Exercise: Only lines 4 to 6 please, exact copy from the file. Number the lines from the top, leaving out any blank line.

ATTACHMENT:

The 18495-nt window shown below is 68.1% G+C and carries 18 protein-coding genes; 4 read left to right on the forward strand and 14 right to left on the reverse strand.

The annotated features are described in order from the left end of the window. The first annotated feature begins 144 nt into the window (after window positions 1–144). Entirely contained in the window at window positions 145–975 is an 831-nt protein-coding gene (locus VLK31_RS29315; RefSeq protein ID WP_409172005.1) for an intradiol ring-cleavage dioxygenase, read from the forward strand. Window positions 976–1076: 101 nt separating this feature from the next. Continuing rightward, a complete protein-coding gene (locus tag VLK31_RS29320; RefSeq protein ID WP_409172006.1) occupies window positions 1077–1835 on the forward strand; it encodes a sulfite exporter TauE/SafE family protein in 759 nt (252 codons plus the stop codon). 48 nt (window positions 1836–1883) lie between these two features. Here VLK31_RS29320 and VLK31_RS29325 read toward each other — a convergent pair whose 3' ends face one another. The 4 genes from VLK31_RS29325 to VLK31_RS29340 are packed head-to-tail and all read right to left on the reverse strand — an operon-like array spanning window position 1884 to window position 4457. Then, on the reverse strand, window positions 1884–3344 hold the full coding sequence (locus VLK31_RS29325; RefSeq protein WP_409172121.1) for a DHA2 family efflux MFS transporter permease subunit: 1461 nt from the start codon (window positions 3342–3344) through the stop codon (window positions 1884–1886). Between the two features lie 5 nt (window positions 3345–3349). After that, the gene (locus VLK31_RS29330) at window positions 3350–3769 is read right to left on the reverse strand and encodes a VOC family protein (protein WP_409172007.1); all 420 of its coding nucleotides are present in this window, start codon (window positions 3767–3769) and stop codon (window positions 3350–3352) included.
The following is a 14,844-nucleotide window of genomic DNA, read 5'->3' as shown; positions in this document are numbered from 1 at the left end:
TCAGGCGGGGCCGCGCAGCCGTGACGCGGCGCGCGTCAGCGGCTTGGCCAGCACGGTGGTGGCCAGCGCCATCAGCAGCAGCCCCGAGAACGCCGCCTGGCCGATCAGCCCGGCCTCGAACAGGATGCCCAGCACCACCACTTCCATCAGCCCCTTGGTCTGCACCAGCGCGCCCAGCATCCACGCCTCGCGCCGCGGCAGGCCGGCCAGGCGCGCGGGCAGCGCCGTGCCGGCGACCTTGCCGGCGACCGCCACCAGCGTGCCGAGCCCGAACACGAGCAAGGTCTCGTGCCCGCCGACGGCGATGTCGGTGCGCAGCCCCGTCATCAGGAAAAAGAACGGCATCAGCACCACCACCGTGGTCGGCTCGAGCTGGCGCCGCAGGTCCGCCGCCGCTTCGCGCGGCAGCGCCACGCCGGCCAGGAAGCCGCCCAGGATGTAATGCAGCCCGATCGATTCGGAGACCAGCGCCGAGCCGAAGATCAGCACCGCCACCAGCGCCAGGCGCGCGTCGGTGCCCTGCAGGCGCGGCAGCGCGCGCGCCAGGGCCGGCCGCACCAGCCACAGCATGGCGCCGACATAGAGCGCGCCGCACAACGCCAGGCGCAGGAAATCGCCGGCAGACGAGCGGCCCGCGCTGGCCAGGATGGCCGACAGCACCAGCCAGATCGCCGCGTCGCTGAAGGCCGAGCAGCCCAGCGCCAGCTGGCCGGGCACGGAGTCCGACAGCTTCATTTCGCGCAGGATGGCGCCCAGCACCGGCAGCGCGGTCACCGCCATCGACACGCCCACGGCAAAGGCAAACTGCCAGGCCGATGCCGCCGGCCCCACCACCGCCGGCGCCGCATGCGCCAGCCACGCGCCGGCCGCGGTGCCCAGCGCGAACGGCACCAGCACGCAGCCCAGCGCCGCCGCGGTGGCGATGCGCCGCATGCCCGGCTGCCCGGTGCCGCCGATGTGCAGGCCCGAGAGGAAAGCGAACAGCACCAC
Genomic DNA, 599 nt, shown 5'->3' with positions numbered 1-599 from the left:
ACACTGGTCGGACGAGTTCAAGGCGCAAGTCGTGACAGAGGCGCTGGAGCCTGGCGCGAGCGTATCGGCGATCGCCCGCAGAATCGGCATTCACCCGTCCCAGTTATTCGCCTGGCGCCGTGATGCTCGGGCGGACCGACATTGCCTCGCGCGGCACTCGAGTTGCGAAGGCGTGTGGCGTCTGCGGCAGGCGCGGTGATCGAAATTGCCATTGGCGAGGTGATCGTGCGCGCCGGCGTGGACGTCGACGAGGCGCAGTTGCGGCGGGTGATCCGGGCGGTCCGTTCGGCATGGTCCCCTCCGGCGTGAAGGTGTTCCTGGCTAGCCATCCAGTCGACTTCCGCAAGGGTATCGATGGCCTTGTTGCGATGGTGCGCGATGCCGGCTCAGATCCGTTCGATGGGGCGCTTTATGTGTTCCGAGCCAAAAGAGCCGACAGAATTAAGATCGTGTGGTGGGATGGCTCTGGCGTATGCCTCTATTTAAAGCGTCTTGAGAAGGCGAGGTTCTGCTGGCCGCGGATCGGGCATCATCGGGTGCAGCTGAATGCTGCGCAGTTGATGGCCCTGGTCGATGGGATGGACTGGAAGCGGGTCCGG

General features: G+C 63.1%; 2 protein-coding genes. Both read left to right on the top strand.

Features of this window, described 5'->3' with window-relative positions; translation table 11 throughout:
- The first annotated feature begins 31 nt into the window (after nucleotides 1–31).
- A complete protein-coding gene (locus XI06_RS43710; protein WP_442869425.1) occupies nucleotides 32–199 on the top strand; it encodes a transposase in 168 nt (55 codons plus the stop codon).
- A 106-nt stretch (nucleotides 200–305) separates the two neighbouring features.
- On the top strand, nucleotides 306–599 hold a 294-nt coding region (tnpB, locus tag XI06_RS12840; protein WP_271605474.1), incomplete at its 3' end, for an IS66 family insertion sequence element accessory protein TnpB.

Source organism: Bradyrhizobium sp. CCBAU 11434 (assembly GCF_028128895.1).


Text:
TCAGGCGGGGCCGCGCAGCCGTGACGCGGCGCGCGTCAGCGGCTTGGCCAGCACGGTGGTGGCCAGCGCCATCAGCAGCAGCCCCGAGAACGCCGCCTGGCCGATCAGCCCGGCCTCGAACAGGATGCCCAGCACCACCACTTCCATCAGCCCCTTGGTCTGCACCAGCGCGCCCAGCATCCACGCCTCGCGCCGCGGCAGGCCGGCCAGGCGCGCGGGCAGCGCCGTGCCGGCGACCTTGCCGGCGACCGCCACCAGCGTGCCGAGCCCGAACACGAGCAAGGTCTCGTGCCCGCCGACGGCGATGTCGGTGCGCAGCCCCGTCATCAGGAAAAAGAACGGCATCAGCACCACCACCGTGGTCGGCTCGAGCTGGCGCCGCAGGTCCGCCGCCGCTTCGCGCGGCAGCGCCACGCCGGCCAGGAAGCCGCCCAGGATGTAATGCAGCCCGATCGATTCGGAGACCAGCGCCGAGCCGAAGATCAGCACCGCCACCAGCGCCAGGCGCGCGTCGGTGCCCTGCAGGCGCGGCAGCGCGCGCGCCAGGGCCGGCCGCACCAGCCACAGCATGGCGCCGACATAGAGCGCGCCGCACAACGCCAGGCGCAGGAAATCGCCGGCAGACGAGCGGCCCGCGCTGGCCAGGATGGCCGACAGCACCAGCCAGATCGCCGCGTCGCTGAAGGCCGAGCAGCCCAGCGCCAGCTGGCCGGGCACGGAGTCCGACAGCTTCATTTCGCGCAGGATGGCGCCCAGCACCGGCAGCGCGGTCACCGCCATCGACACGCCCACGGCAAAGGCAAACTGCCAGGCCGATGCCGCCGGCCCCACCACCGCCGGCGCCGCATGCGCCAGCCACGCGCCGGCCGCGGTGCCCAGCGCGAACGGCACCAGCACGCAGCCCAGCGCCGCCGCGGTGGCGATGCGCCGCATGCCCGGCTGCCCGGTGCCGCCGATGTGCAGGCCCGAGAGGAAAGCGAACAGCACCAC
Genomic DNA, 599 nt, shown 5'->3' with positions numbered 1-599 from the left:
ACACTGGTCGGACGAGTTCAAGGCGCAAGTCGTGACAGAGGCGCTGGAGCCTGGCGCGAGCGTATCGGCGATCGCCCGCAGAATCGGCATTCACCCGTCCCAGTTATTCGCCTGGCGCCGTGATGCTCGGGCGGACCGACATTGCCTCGCGCGGCACTCGAGTTGCGAAGGCGTGTGGCGTCTGCGGCAGGCGCGGTGATCGAAATTGCCATTGGCGAGGTGATCGTGCGCGCCGGCGTGGACGTCGACGAGGCGCAGTTGCGGCGGGTGATCCGGGCGGTCCGTTCGGCATGGTCCCCTCCGGCGTGAAGGTGTTCCTGGCTAGCCATCCAGTCGACTTCCGCAAGGGTATCGATGGCCTTGTTGCGATGGTGCGCGATGCCGGCTCAGATCCGTTCGATGGGGCGCTTTATGTGTTCCGAGCCAAAAGAGCCGACAGAATTAAGATCGTGTGGTGGGATGGCTCTGGCGTATGCCTCTATTTAAAGCGTCTTGAGAAGGCGAGGTTCTGCTGGCCGCGGATCGGGCATCATCGGGTGCAGCTGAATGCTGCGCAGTTGATGGCCCTGGTCGATGGGATGGACTGGAAGCGGGTCCGG